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Remembering Ground Zero on the 20th Anniversary of 9/11

Visitors to the National 9/11 Memorial in lower Manhattan, where the World Trade Center towers once stood, reflect on the events that took place two decades ago and what it means to them today.

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Twenty years ago, nearly 3,000 people were killed and over 6,000 injured in the deadliest terrorist attacks in history. The National September 11 Memorial was dedicated on the 10th anniversary of the attacks, at the 16-acre site once occupied by the twin towers of the World Trade Center. Two square waterfalls, each about an acre in size, exist within the footprints of the vanished towers. The names of all who were killed are inscribed on bronze parapets surrounding the falls, including those who died in the 1993 World Trade Center bombing. More than 400 swamp white oak trees fill the surrounding plaza, native to New York, Pennsylvania and Virginia, the three states that were attacked.

The temperature approached 100 degrees on a recent cloudless afternoon in lower Manhattan. But that didn’t deter a number of locals and tourists from stopping by to pay their respects or satisfy their curiosity. Governing asked visitors for their opinions on the memorial and what it means to them personally, and to the country. Here are some of their stories:

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Sept. 11 was an election day in New York City and Cheryl Moch was handing out flyers at her local polling place, just a few blocks from the World Trade Center. American Airlines Flight 11 approached from the north. “I felt that plane in my hair. It was that low in the sky,” she says. “When it turned and went into the building, I knew it was intentional. I knew that there was not a pilot in the world who would do that.”

Today Cheryl is a tour guide, leading groups to the 9/11 Memorial. “They are so moved,” she says. “They really are. Just now I had people from Paraguay, from Mexico. Not just Americans are so moved by this.” In her view, much has been lost in the past 20 years. “I just went to the Statue of Liberty with a group of tourists. We had to go through airport-level security to go through the Statue of Liberty. You can’t walk into a large office building in New York anymore. We used to have a much more open society.”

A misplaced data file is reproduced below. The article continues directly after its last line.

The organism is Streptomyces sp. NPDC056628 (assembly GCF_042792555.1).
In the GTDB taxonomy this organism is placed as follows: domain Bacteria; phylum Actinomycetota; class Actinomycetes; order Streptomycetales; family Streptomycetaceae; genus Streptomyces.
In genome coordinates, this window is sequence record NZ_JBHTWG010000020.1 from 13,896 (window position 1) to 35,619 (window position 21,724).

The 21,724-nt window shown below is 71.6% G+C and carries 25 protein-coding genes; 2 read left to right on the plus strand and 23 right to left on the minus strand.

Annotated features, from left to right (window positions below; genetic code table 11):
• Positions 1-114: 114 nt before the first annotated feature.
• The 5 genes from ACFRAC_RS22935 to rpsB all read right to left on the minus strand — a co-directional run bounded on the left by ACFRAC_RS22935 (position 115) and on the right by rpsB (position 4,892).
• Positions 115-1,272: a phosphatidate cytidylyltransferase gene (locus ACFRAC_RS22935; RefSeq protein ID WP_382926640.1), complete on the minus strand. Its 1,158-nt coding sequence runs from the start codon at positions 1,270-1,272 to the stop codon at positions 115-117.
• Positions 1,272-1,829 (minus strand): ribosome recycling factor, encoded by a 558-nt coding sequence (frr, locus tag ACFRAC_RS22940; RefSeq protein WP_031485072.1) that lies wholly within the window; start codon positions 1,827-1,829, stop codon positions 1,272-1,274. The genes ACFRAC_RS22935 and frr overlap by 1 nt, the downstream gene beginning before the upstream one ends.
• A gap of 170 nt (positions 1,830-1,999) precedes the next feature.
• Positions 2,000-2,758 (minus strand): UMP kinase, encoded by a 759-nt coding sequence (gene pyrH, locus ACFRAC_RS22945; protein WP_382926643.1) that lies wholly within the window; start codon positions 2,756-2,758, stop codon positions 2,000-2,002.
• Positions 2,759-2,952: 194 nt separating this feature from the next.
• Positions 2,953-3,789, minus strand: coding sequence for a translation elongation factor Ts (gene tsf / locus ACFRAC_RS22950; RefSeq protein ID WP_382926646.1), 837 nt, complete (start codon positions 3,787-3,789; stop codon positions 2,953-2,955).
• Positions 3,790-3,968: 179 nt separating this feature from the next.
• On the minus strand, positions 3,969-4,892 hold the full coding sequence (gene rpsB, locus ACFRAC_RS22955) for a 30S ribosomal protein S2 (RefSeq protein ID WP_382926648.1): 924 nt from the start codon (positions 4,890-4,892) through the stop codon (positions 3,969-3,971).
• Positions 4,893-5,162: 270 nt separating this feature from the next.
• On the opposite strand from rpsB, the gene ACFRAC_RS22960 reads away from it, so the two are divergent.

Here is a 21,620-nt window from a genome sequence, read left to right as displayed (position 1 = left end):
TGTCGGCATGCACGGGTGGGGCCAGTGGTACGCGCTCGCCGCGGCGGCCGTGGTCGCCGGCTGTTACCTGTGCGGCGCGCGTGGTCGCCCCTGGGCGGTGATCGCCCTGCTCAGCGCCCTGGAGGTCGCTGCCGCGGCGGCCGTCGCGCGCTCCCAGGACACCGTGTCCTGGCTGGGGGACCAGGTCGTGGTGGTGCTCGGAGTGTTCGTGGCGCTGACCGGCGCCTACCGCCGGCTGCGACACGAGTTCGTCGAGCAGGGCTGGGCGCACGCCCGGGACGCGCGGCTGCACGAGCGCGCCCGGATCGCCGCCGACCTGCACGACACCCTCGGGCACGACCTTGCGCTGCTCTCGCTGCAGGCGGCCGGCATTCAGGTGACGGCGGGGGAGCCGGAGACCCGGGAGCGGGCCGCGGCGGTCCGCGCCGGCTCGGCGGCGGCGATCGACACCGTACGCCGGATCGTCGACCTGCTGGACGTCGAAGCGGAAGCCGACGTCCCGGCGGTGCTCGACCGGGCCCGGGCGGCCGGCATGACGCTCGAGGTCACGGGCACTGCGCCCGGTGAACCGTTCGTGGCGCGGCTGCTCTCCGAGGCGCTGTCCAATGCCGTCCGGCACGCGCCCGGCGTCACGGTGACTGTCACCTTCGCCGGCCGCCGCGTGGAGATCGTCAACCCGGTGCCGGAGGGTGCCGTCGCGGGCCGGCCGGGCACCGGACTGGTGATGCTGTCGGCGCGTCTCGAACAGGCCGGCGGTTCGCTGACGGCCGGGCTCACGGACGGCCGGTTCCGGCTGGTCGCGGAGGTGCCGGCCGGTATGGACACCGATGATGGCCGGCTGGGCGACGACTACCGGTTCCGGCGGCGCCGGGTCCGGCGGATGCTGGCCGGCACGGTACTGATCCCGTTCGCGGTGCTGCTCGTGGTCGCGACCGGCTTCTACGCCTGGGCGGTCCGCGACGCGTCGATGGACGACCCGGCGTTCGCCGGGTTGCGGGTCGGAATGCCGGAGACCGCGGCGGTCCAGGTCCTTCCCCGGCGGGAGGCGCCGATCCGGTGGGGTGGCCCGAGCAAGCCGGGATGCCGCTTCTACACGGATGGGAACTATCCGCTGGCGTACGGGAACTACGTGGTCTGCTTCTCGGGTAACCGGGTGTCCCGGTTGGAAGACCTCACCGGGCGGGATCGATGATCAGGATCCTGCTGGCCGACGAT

“I was actually in Afghanistan in the early 70s. It was a beautiful and peaceful country, until the Russians got their hands on it and then the United States got their hands on it. We didn’t do them any good at all. We spent billions of dollars. For what?”

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Austin Parker was visiting the 9/11 Memorial with a busload of other veterans, in town for the National Veterans Wheelchair Games. The Fresno, Calif., resident signed up for service at age 24 and served in both Iraq and Afghanistan, six years after the attacks. “We were still in the fight over there and I was happy to serve … and do my part.”

Austin was aboard an aircraft carrier when Osama bin Laden was found and killed. “That was a big day for us,” he says. “There was a big celebration. It was good times. We had steak and lobster that night.”

The veteran soldier, wounded in a car accident while on active duty, questions the decision to pull out of Afghanistan. “I was watching the news this morning and I was just mad about it … We were in it and now we’re pulling out. And it’s not working out. I don’t condone it. I think we should have stayed there and helped stabilize their country, if that’s what we needed to do. I don’t know.”

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Eric Zmija is a firefighter, just like his uncle who inspired him to take up what he calls “the family profession.” He and his girlfriend are on their way to Boston from their home in Avon Lake, Ohio. They made a point of stopping in New York to visit the memorial, which he describes as “a little eerie. It’s a different feel around here.”